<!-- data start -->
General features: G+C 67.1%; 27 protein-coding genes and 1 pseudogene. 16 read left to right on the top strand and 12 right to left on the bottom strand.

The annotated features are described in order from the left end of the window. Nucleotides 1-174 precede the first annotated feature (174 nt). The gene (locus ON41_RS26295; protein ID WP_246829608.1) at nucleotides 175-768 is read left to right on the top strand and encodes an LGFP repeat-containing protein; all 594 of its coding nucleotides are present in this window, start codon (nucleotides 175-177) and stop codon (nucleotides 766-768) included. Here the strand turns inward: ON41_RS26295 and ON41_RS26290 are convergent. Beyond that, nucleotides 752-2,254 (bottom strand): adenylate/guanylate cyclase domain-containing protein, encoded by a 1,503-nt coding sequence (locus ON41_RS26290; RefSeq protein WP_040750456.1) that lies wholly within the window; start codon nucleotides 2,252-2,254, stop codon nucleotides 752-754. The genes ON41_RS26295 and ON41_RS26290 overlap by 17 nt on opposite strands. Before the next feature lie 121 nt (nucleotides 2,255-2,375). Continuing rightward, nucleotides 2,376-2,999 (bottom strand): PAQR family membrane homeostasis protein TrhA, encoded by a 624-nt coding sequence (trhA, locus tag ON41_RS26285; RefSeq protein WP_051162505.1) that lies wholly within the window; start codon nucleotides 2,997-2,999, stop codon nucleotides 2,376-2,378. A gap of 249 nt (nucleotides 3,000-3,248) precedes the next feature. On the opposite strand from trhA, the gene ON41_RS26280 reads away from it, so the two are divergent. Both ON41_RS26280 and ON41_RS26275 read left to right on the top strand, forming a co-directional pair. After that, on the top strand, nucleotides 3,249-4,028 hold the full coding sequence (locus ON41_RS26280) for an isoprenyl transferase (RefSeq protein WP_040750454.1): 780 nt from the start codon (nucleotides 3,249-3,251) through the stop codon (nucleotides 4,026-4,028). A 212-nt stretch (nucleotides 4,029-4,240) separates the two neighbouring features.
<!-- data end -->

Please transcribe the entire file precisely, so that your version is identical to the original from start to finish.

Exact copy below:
General features: G+C 67.1%; 27 protein-coding genes and 1 pseudogene. 16 read left to right on the top strand and 12 right to left on the bottom strand.

The annotated features are described in order from the left end of the window. Nucleotides 1-174 precede the first annotated feature (174 nt). The gene (locus ON41_RS26295; protein ID WP_246829608.1) at nucleotides 175-768 is read left to right on the top strand and encodes an LGFP repeat-containing protein; all 594 of its coding nucleotides are present in this window, start codon (nucleotides 175-177) and stop codon (nucleotides 766-768) included. Here the strand turns inward: ON41_RS26295 and ON41_RS26290 are convergent. Beyond that, nucleotides 752-2,254 (bottom strand): adenylate/guanylate cyclase domain-containing protein, encoded by a 1,503-nt coding sequence (locus ON41_RS26290; RefSeq protein WP_040750456.1) that lies wholly within the window; start codon nucleotides 2,252-2,254, stop codon nucleotides 752-754. The genes ON41_RS26295 and ON41_RS26290 overlap by 17 nt on opposite strands. Before the next feature lie 121 nt (nucleotides 2,255-2,375). Continuing rightward, nucleotides 2,376-2,999 (bottom strand): PAQR family membrane homeostasis protein TrhA, encoded by a 624-nt coding sequence (trhA, locus tag ON41_RS26285; RefSeq protein WP_051162505.1) that lies wholly within the window; start codon nucleotides 2,997-2,999, stop codon nucleotides 2,376-2,378. A gap of 249 nt (nucleotides 3,000-3,248) precedes the next feature. On the opposite strand from trhA, the gene ON41_RS26280 reads away from it, so the two are divergent. Both ON41_RS26280 and ON41_RS26275 read left to right on the top strand, forming a co-directional pair. After that, on the top strand, nucleotides 3,249-4,028 hold the full coding sequence (locus ON41_RS26280) for an isoprenyl transferase (RefSeq protein WP_040750454.1): 780 nt from the start codon (nucleotides 3,249-3,251) through the stop codon (nucleotides 4,026-4,028). A 212-nt stretch (nucleotides 4,029-4,240) separates the two neighbouring features.